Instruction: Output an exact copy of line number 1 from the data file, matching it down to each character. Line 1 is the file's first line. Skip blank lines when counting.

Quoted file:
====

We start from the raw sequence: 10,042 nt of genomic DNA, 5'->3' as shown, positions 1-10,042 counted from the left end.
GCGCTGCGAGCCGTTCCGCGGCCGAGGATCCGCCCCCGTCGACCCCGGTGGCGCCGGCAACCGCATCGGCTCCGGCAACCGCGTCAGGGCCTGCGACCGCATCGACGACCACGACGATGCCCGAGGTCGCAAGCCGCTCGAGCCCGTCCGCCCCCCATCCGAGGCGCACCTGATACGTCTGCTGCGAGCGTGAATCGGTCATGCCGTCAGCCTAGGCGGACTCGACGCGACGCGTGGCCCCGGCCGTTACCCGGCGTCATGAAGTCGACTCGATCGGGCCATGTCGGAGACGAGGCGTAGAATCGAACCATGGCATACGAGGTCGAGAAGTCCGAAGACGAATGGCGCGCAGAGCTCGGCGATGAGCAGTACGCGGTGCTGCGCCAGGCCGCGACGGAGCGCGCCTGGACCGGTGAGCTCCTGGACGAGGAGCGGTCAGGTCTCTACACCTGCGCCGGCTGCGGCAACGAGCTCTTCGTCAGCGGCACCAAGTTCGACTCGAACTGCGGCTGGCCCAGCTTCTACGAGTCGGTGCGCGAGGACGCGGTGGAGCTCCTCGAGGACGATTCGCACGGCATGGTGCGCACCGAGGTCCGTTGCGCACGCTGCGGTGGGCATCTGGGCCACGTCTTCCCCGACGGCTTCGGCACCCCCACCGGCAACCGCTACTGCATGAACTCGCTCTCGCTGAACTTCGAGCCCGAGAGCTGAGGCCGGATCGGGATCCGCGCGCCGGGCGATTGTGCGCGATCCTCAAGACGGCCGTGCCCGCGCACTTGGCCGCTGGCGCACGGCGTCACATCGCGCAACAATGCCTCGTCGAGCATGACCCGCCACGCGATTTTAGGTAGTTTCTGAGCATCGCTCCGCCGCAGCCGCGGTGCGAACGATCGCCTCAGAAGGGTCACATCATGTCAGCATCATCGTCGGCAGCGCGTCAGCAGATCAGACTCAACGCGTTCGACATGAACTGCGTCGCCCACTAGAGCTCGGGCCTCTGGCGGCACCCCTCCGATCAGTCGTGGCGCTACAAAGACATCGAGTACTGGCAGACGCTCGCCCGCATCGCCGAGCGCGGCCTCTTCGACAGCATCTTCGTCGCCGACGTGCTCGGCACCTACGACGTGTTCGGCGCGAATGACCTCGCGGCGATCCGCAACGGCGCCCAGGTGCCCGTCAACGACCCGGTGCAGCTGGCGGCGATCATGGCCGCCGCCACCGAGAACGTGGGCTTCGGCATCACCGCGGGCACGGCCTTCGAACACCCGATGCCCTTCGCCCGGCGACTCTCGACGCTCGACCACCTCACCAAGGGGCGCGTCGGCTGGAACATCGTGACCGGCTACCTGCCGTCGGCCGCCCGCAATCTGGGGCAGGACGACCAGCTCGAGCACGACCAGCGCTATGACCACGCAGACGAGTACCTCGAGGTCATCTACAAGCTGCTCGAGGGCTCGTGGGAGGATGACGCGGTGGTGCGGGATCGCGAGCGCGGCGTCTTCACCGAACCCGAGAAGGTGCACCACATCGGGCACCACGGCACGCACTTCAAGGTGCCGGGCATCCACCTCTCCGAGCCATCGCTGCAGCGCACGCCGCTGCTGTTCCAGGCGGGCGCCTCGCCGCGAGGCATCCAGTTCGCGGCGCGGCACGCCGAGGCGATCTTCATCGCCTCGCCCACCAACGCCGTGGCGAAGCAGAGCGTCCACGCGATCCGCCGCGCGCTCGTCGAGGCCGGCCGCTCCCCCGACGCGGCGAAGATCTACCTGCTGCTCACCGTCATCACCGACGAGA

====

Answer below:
We start from the raw sequence: 10,042 nt of genomic DNA, 5'->3' as shown, positions 1-10,042 counted from the left end.